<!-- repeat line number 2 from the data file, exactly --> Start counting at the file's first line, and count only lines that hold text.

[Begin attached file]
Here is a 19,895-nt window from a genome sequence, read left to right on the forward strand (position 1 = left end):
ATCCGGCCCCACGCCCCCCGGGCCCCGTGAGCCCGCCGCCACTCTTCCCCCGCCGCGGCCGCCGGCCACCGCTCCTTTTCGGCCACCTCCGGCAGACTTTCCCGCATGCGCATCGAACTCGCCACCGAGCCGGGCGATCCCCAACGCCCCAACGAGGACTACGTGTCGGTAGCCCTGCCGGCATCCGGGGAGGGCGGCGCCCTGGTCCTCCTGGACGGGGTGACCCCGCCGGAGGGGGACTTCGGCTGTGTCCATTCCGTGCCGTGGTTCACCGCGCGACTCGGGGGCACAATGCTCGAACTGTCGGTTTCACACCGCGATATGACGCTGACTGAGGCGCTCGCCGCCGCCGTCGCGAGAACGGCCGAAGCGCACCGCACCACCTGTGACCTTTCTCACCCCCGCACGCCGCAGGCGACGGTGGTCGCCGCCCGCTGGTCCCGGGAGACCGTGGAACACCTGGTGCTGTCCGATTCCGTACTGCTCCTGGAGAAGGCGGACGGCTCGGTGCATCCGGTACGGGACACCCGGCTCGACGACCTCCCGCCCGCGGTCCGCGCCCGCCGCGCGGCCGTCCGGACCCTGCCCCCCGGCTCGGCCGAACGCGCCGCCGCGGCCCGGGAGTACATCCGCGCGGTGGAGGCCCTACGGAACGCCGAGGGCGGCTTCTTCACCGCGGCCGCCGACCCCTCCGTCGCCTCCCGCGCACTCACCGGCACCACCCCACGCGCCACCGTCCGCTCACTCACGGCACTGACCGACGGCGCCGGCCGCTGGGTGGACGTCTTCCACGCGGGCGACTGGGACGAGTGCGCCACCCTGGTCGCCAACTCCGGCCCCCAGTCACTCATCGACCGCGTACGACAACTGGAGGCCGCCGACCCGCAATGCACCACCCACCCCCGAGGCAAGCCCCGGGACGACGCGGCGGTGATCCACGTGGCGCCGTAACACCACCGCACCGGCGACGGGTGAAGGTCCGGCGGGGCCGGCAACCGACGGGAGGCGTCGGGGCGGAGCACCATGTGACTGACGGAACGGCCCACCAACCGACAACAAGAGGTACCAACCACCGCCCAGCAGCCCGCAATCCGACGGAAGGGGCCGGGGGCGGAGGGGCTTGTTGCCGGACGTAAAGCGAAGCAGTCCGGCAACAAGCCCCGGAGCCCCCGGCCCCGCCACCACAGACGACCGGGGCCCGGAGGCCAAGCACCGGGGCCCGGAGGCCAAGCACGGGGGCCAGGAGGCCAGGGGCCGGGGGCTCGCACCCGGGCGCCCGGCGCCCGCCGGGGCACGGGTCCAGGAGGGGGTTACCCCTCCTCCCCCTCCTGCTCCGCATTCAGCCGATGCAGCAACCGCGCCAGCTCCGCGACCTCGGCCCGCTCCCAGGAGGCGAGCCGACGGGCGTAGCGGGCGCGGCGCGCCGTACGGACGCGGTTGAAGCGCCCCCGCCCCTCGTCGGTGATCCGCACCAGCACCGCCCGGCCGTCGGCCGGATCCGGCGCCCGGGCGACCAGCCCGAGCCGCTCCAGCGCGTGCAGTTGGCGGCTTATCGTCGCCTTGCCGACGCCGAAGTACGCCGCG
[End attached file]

ATCCGGCCCCACGCCCCCCGGGCCCCGTGAGCCCGCCGCCACTCTTCCCCCGCCGCGGCCGCCGGCCACCGCTCCTTTTCGGCCACCTCCGGCAGACTTTCCCGCATGCGCATCGAACTCGCCACCGAGCCGGGCGATCCCCAACGCCCCAACGAGGACTACGTGTCGGTAGCCCTGCCGGCATCCGGGGAGGGCGGCGCCCTGGTCCTCCTGGACGGGGTGACCCCGCCGGAGGGGGACTTCGGCTGTGTCCATTCCGTGCCGTGGTTCACCGCGCGACTCGGGGGCACAATGCTCGAACTGTCGGTTTCACACCGCGATATGACGCTGACTGAGGCGCTCGCCGCCGCCGTCGCGAGAACGGCCGAAGCGCACCGCACCACCTGTGACCTTTCTCACCCCCGCACGCCGCAGGCGACGGTGGTCGCCGCCCGCTGGTCCCGGGAGACCGTGGAACACCTGGTGCTGTCCGATTCCGTACTGCTCCTGGAGAAGGCGGACGGCTCGGTGCATCCGGTACGGGACACCCGGCTCGACGACCTCCCGCCCGCGGTCCGCGCCCGCCGCGCGGCCGTCCGGACCCTGCCCCCCGGCTCGGCCGAACGCGCCGCCGCGGCCCGGGAGTACATCCGCGCGGTGGAGGCCCTACGGAACGCCGAGGGCGGCTTCTTCACCGCGGCCGCCGACCCCTCCGTCGCCTCCCGCGCACTCACCGGCACCACCCCACGCGCCACCGTCCGCTCACTCACGGCACTGACCGACGGCGCCGGCCGCTGGGTGGACGTCTTCCACGCGGGCGACTGGGACGAGTGCGCCACCCTGGTCGCCAACTCCGGCCCCCAGTCACTCATCGACCGCGTACGACAACTGGAGGCCGCCGACCCGCAATGCACCACCCACCCCCGAGGCAAGCCCCGGGACGACGCGGCGGTGATCCACGTGGCGCCGTAACACCACCGCACCGGCGACGGGTGAAGGTCCGGCGGGGCCGGCAACCGACGGGAGGCGTCGGGGCGGAGCACCATGTGACTGACGGAACGGCCCACCAACCGACAACAAGAGGTACCAACCACCGCCCAGCAGCCCGCAATCCGACGGAAGGGGCCGGGGGCGGAGGGGCTTGTTGCCGGACGTAAAGCGAAGCAGTCCGGCAACAAGCCCCGGAGCCCCCGGCCCCGCCACCACAGACGACCGGGGCCCGGAGGCCAAGCACCGGGGCCCGGAGGCCAAGCACGGGGGCCAGGAGGCCAGGGGCCGGGGGCTCGCACCCGGGCGCCCGGCGCCCGCCGGGGCACGGGTCCAGGAGGGGGTTACCCCTCCTCCCCCTCCTGCTCCGCATTCAGCCGATGCAGCAACCGCGCCAGCTCCGCGACCTCGGCCCGCTCCCAGGAGGCGAGCCGACGGGCGTAGCGGGCGCGGCGCGCCGTACGGACGCGGTTGAAGCGCCCCCGCCCCTCGTCGGTGATCCGCACCAGCACCGCCCGGCCGTCGGCCGGATCCGGCGCCCGGGCGACCAGCCCGAGCCGCTCCAGCGCGTGCAGTTGGCGGCTTATCGTCGCCTTGCCGACGCCGAAGTACGCCGCG